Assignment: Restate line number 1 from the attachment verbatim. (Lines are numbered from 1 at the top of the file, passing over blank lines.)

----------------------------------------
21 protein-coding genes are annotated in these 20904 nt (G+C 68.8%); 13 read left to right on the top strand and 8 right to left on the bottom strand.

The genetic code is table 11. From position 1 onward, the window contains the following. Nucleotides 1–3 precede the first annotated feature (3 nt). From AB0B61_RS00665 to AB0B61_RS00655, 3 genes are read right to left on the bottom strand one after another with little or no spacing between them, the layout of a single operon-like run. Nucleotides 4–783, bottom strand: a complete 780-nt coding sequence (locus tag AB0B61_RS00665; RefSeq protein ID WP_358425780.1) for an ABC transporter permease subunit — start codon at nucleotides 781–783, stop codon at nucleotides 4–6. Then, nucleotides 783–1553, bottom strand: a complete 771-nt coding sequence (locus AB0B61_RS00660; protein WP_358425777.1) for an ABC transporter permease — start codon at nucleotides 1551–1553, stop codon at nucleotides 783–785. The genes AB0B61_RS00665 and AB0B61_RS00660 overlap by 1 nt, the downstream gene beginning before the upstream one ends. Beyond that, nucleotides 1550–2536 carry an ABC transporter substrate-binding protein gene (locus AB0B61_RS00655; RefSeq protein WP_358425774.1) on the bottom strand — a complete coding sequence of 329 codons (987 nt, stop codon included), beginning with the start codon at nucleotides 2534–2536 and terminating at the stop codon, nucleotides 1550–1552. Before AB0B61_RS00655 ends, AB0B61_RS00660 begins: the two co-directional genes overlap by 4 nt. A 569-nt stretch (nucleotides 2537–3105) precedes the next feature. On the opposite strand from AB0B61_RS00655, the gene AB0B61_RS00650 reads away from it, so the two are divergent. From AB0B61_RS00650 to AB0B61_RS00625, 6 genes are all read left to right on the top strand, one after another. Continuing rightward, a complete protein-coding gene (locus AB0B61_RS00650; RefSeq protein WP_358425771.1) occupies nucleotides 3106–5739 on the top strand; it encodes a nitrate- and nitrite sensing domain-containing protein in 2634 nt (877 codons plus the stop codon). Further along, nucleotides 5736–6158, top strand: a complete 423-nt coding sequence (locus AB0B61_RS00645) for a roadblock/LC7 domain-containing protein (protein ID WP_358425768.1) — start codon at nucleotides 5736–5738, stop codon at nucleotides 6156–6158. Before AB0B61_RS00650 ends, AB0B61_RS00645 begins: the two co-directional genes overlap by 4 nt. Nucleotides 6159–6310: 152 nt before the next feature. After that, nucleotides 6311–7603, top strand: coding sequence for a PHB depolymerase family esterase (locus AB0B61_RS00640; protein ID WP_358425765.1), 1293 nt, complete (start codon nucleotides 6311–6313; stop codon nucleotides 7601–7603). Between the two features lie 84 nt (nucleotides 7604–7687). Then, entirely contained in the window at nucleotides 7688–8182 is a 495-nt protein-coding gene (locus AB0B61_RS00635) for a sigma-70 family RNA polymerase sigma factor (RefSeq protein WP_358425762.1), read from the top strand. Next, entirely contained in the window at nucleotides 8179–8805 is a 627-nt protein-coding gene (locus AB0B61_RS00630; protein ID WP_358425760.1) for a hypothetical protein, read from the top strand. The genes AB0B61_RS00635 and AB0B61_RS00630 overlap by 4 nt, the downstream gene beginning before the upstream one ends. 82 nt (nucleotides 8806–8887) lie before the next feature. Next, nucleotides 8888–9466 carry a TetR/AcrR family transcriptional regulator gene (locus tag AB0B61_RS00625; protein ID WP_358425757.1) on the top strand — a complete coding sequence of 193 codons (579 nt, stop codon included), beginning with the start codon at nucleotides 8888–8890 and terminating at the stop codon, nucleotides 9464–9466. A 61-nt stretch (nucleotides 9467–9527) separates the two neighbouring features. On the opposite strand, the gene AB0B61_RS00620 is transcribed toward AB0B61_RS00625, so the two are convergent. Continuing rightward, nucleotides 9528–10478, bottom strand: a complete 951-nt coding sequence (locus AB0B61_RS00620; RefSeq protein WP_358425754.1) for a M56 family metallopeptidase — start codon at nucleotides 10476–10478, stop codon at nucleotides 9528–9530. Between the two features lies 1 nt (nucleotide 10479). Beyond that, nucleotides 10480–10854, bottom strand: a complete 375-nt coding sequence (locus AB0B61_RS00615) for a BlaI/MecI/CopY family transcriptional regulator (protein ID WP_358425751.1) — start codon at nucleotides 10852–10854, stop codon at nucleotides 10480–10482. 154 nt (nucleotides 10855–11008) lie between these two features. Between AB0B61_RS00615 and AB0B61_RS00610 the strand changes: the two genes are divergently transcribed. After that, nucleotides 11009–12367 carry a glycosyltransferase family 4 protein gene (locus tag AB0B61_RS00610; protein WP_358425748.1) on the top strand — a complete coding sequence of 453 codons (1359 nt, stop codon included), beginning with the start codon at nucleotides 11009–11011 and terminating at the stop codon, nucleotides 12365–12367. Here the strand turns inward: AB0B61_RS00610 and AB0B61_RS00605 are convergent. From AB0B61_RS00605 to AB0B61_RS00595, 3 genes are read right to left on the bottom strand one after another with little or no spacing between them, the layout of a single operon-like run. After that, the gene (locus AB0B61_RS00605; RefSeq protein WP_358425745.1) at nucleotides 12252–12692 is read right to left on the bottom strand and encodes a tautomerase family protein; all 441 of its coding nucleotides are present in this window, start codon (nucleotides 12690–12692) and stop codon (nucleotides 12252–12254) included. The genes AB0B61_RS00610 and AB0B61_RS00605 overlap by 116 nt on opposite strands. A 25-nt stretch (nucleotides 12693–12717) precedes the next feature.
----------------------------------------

21 protein-coding genes are annotated in these 20904 nt (G+C 68.8%); 13 read left to right on the top strand and 8 right to left on the bottom strand.